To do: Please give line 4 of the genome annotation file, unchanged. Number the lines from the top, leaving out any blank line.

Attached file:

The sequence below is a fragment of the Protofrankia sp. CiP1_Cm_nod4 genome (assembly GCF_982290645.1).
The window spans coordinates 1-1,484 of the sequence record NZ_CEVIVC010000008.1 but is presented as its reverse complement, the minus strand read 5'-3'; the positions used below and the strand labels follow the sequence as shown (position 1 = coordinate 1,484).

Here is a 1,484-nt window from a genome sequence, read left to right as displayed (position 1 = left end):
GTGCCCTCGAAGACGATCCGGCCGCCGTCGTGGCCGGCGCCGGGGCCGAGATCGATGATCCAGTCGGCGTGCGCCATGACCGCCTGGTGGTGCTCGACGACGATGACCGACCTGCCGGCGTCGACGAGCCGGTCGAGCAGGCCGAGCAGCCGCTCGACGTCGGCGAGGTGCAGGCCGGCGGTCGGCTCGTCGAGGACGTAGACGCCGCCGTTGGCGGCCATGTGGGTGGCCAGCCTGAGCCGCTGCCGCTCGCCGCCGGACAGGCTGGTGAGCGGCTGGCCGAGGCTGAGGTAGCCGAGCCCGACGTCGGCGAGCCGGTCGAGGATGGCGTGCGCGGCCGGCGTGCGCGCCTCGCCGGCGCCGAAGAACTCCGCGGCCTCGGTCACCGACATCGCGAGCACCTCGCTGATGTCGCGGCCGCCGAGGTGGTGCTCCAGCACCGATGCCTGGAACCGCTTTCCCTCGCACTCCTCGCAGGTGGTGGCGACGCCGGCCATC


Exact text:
GTGCCCTCGAAGACGATCCGGCCGCCGTCGTGGCCGGCGCCGGGGCCGAGATCGATGATCCAGTCGGCGTGCGCCATGACCGCCTGGTGGTGCTCGACGACGATGACCGACCTGCCGGCGTCGACGAGCCGGTCGAGCAGGCCGAGCAGCCGCTCGACGTCGGCGAGGTGCAGGCCGGCGGTCGGCTCGTCGAGGACGTAGACGCCGCCGTTGGCGGCCATGTGGGTGGCCAGCCTGAGCCGCTGCCGCTCGCCGCCGGACAGGCTGGTGAGCGGCTGGCCGAGGCTGAGGTAGCCGAGCCCGACGTCGGCGAGCCGGTCGAGGATGGCGTGCGCGGCCGGCGTGCGCGCCTCGCCGGCGCCGAAGAACTCCGCGGCCTCGGTCACCGACATCGCGAGCACCTCGCTGATGTCGCGGCCGCCGAGGTGGTGCTCCAGCACCGATGCCTGGAACCGCTTTCCCTCGCACTCCTCGCAGGTGGTGGCGACGCCGGCCATC